The on-trade joined together yesterday to highlight the tax ‘burden’ faced by pubs and bars, as trade bodies and pub groups called for a VAT reduction to address the imbalance.
Tax Equality Day is intended to draw attention to how the on-trade is disproportionately hit by VAT, compared to other alcohol retailers. While food and drink in pubs is subject to 20% VAT, stores such as supermarkets are not required to pay VAT on their groceries, meaning the cost saving can be used to sell alcohol at a discounted rate.
As previously reported by Imbibe, Wetherspoons cut the price of all food and drink at its 900 pubs by 7.5% yesterday in support of the campaign, to demonstrate to customers the amount they would save if VAT in pubs was lowered permanently.
Kate Nicholls, CEO of the ALMR, said: ‘We know from past experience that a cut in VAT is the single most effective tool in staunching a consumer spending downturn in the face of rising inflation. In a week when Moody’s said rising costs and a softening of consumer confidence were resulting in an industry stress test, Tax Equality Day is a timely reminder of how much of that cost burden comes from tax and the boost which would come from targeted tax cuts.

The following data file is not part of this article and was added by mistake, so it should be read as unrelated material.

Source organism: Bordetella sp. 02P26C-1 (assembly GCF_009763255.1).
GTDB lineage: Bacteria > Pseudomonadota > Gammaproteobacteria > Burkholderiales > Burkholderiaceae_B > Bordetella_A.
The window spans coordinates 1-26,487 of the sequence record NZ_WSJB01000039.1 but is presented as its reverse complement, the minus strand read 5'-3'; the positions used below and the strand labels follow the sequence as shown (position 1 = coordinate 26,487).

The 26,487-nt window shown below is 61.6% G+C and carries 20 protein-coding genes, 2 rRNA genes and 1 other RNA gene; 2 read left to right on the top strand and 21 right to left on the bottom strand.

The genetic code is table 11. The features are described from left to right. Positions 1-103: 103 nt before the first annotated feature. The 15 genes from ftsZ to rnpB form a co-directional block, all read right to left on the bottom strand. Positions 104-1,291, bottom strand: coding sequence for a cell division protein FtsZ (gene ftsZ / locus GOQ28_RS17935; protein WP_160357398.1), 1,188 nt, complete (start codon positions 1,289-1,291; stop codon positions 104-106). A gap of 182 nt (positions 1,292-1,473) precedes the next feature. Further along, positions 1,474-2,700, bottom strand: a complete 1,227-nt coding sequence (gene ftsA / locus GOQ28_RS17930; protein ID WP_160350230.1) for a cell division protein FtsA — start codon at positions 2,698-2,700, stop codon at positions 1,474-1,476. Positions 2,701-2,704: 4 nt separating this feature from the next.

‘Our latest Benchmarking Report shows that the Chancellor’s decision to significantly increase pub taxes – business rates and alcohol duty – together with rising labour costs has pushed the amount the average pub pays in tax to just under 40%. That threatens investment in jobs, growth and communities and jeopardises the sector’s record of generating 1 in 6 new jobs at a time when we can ill afford it.’
Meanwhile, BBPA chief executive Brigid Simmonds said that tax disparity was making pubs uncompetitive, and called on the government to take action. ‘If you buy a meal in a supermarket there is no VAT, but in the pub, you pay 20 per cent,’ she said.
‘Even a small drop in the VAT rate for eating out, to 15 per cent, would create 78,000 jobs, and would be a big boost for the economy. Lots of our competitor countries have taken action on VAT in the hospitality sector, and Britain should, too. When you add in business rates, and the huge rises we have seen in beer duty in the past decade, it all makes for an unsustainable tax burden on our pubs,’ Simmonds added.